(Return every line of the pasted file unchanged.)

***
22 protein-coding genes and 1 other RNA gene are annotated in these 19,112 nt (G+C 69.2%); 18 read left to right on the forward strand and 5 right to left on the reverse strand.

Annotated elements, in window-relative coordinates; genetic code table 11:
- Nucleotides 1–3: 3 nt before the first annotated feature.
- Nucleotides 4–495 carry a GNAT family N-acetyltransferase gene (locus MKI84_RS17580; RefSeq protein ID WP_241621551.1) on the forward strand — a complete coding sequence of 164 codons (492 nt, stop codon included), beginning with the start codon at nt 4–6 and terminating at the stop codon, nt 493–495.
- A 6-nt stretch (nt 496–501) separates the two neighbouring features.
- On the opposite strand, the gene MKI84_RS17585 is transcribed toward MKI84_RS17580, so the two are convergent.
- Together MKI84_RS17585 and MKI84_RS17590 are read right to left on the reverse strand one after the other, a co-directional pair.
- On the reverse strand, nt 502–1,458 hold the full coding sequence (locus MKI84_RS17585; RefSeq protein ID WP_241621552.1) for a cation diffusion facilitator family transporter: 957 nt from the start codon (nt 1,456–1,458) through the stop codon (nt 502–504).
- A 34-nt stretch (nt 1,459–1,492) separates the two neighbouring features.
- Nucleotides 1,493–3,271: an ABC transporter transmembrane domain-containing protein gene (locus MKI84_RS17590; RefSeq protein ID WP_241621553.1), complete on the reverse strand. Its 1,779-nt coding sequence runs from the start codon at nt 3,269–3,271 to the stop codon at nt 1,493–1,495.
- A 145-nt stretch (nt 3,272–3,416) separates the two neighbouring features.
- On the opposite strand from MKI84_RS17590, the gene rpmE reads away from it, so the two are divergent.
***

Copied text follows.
22 protein-coding genes and 1 other RNA gene are annotated in these 19,112 nt (G+C 69.2%); 18 read left to right on the forward strand and 5 right to left on the reverse strand.

Annotated elements, in window-relative coordinates; genetic code table 11:
- Nucleotides 1–3: 3 nt before the first annotated feature.
- Nucleotides 4–495 carry a GNAT family N-acetyltransferase gene (locus MKI84_RS17580; RefSeq protein ID WP_241621551.1) on the forward strand — a complete coding sequence of 164 codons (492 nt, stop codon included), beginning with the start codon at nt 4–6 and terminating at the stop codon, nt 493–495.
- A 6-nt stretch (nt 496–501) separates the two neighbouring features.
- On the opposite strand, the gene MKI84_RS17585 is transcribed toward MKI84_RS17580, so the two are convergent.
- Together MKI84_RS17585 and MKI84_RS17590 are read right to left on the reverse strand one after the other, a co-directional pair.
- On the reverse strand, nt 502–1,458 hold the full coding sequence (locus MKI84_RS17585; RefSeq protein ID WP_241621552.1) for a cation diffusion facilitator family transporter: 957 nt from the start codon (nt 1,456–1,458) through the stop codon (nt 502–504).
- A 34-nt stretch (nt 1,459–1,492) separates the two neighbouring features.
- Nucleotides 1,493–3,271: an ABC transporter transmembrane domain-containing protein gene (locus MKI84_RS17590; RefSeq protein ID WP_241621553.1), complete on the reverse strand. Its 1,779-nt coding sequence runs from the start codon at nt 3,269–3,271 to the stop codon at nt 1,493–1,495.
- A 145-nt stretch (nt 3,272–3,416) separates the two neighbouring features.
- On the opposite strand from MKI84_RS17590, the gene rpmE reads away from it, so the two are divergent.